Bandipur Hiking

Trip Facts

  • Trip Duration 0 Days
  • Destination Nepal
  • Trip Grade Easy
  • Transportation NA
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Bandipur Tourism Committee, Bandipur Samajik Bikas Samiti and NTB organized Bandipur Mahotsav 2003 (2060) on 15, 16 and 17 of November to promote tourism. During VNY 98 there were only 3 or 4 hotels in Bandipur when it received over 10,000 foreign and domestic tourists.

Bandipur is a small ancient town located in the hills west of Kathmandu in Tanahun district. It is a 5-hour drive from Kathmandu and is also reachable from Pokhara and Chitwan. Bandipur remains largely an unexplored areas with a maximum potential for tourism. The city is not only an ancient trade route between Terai and Kathmandu and age-old culture and architecture but is also the spot for spectacular Himalayan scenery and adventure walk in the hills.

History has it that Bandipur was originally a Magar settlement who were later displaced to the outlying areas by Newars. After King Prithivi Narayan Shah, the unifier of the nation, took over the valley, Newars migrated to Bandipur and started operating their business. During the middle of the 20th century, Bandipur prospered as the main hub for goods between India and Kathmandu. The settlement was largely abandoned in 1970 (2025 BS) when the district headquarter was shifted from Bandipur to Dumre. The Newar merchants used to import fabric materials from as far as Lucknow and Kanpura and supply it to the people of Gorkha, Lamjung, Syangja, Gulmi, Manang, Mustang etc. The economic boom occurred between World War I and II. Agriculture was only carried out on a subsistence basis. Today there are around 10,000 inhabitants in Bandipur.

Bandipur is home to many temples, historical building, caves and finest hiking routes. Notre Dame School established in the assistance of Japan, France and USA in 1984 has been imparting quality secondary level education to locals. The government funded Agricultural Research Center established in 1995 conducts cross breeding and research on local cattle. Local community is also engaged in producing silk worms from Kimbu plants and slate mines. The first excavation of slates was carried out in early 1950s in Raniban. Most of the houses in Bandipur have their roof covered with slates.

A one-hour uphill walk from the bazaar will reach you to Thankithan Mai temple, a Shiva temple, revered especially by Magar ethnic communities. Every Tuesday devotees in large number help drive a chariot of flowers to the top of the hill and the same is relinquished at the temple. The temple holds more importance in the months of December and January when week-long pujas are observed. Other temples like Bindhyabasini, Mahalaxmi are also hold importance where major festivals like Bisket Jatra and Gai Jatra are observed. These ancient temples and historical houses lined up in the bazaar areas gives a glimpse medieval woodcraft and architecture. A mysterious placed called Thandryang Thundrung sits in the ridge 200 m above the bazaar area. The temple is a perfect place for suset views with the clear and breathtaking landscape. In addition you can view a range of HImalays in the likes of Annapurna, Machhapuchre, Dhaulagiri.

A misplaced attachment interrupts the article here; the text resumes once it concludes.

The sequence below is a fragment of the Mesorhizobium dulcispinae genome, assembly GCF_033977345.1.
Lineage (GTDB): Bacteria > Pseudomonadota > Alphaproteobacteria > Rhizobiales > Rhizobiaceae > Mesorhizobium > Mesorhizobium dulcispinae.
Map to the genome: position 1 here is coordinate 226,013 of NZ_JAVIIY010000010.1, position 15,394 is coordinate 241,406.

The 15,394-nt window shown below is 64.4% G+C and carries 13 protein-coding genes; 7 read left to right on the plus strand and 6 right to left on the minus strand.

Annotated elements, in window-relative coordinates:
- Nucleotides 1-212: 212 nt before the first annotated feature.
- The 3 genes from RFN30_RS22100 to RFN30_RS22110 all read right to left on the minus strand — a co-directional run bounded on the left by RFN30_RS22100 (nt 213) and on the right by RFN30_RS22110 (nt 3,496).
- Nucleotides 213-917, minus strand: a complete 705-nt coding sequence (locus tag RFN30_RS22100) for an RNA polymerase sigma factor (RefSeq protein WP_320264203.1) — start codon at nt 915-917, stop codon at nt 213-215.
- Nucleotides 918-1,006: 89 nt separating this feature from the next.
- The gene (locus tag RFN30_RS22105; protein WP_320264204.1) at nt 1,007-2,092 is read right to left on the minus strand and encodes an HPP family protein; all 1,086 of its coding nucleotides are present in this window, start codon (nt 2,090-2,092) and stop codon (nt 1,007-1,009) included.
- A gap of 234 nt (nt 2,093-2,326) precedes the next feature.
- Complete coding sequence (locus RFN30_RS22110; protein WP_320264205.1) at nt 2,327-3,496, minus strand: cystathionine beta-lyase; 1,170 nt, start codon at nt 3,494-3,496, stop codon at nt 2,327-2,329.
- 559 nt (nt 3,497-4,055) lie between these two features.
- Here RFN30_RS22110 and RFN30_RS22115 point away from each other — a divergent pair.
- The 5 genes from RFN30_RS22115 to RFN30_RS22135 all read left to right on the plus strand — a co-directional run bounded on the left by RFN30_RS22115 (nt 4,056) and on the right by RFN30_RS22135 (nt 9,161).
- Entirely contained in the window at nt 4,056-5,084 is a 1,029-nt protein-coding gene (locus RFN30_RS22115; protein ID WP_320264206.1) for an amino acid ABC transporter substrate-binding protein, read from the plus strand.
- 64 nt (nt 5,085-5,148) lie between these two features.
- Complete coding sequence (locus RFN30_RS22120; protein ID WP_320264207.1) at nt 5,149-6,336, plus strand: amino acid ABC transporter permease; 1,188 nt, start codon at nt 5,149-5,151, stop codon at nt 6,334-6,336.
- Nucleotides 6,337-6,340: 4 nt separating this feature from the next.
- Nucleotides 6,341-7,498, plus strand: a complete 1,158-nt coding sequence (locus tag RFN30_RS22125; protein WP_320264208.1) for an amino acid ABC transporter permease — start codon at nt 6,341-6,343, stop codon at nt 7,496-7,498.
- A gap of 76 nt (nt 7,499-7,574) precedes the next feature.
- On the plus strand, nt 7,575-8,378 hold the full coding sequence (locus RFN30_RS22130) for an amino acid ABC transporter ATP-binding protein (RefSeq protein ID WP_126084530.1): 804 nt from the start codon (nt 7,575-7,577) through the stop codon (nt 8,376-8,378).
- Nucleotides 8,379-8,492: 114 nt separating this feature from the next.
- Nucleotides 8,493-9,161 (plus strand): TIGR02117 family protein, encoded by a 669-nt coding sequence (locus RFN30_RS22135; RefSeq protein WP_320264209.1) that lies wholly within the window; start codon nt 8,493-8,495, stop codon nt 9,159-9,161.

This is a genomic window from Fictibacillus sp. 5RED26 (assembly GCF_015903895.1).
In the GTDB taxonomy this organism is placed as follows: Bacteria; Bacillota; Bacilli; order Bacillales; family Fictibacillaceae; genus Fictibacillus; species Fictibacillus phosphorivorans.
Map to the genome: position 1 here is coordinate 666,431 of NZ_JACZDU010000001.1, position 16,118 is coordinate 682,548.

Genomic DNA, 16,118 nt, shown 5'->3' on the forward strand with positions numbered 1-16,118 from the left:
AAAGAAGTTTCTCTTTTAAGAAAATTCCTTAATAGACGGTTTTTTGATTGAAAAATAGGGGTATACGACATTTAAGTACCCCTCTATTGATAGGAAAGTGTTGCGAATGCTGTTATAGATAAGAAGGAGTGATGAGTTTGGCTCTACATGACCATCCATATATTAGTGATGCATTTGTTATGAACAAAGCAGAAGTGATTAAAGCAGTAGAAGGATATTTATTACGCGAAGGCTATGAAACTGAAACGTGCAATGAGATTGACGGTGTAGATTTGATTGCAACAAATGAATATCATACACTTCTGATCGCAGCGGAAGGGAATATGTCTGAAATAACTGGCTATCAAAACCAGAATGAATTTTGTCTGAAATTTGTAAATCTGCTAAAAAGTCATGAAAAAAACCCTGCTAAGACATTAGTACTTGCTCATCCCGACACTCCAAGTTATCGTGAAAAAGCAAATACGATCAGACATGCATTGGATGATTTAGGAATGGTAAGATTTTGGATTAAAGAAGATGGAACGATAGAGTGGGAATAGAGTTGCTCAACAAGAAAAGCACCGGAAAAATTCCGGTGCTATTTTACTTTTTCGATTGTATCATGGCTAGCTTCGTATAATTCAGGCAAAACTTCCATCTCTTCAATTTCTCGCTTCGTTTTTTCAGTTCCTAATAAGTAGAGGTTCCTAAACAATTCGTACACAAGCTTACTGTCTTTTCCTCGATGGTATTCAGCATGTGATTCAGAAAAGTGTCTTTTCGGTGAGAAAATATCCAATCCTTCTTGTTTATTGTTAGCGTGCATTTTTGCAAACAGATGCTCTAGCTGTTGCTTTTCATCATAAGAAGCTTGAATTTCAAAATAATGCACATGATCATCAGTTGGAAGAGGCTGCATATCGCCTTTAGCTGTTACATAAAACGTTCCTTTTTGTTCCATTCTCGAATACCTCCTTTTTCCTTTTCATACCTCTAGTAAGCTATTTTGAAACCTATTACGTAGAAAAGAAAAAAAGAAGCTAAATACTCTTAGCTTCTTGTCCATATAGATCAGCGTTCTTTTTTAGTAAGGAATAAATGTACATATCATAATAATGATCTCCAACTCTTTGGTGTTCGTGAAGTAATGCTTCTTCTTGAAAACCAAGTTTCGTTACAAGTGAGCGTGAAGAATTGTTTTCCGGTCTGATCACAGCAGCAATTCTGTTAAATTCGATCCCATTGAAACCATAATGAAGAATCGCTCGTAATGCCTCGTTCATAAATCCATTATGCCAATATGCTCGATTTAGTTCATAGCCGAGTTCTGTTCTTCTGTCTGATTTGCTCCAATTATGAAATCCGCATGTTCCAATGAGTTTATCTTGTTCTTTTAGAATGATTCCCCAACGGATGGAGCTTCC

Another place to hike is Mukunda Sen Hill, named after the King Mukung Sen of 16th century of Palpa. Here the Mukundeswori temple dedicated to King Sen houses numerous artifacts, ancient weapons and coins and utensils used during the early medieval times. It will take you at least a one-hour walk from the bazaar to get atop the hill. The two-stories Khadgadevi temple is famous for its Khadga (sword) which is well preserved. The Khadga is said to have been left by Mukunda Sen who was given the sword by Shiva as a gift of divinity has been kept wrapped in a cloth. The temples is opened once a year in October during the Dashain festival when 50-60 livestock are sacrificed at the temple’s premise.

Visiting Bandipur wouldn’t be complete a trip to Siddha Cave or Gufa. Siddha Gufra located in the middle of a hill is probably Nepal’s biggest cave. You have to walk for well over an hour through often slippery path. The gufa is home to bats and has still not be explored. Another historical place is called Martyrs Memorial Garden established in honor of 6 martyrs who died during the 1950 revolution. Other interesting places include Mahadev Mot (temple), Radha Krishna Temple, Teen Dhara, Tudhikhel. Locally made handicrafts such as dalo, soli, nanglo and doko made from bamboo and hay products like gundri, chakati and thnka. . There are different kinds of indigenous dances like Ghatunach, Pangdhuri, Sorati, Chutka.

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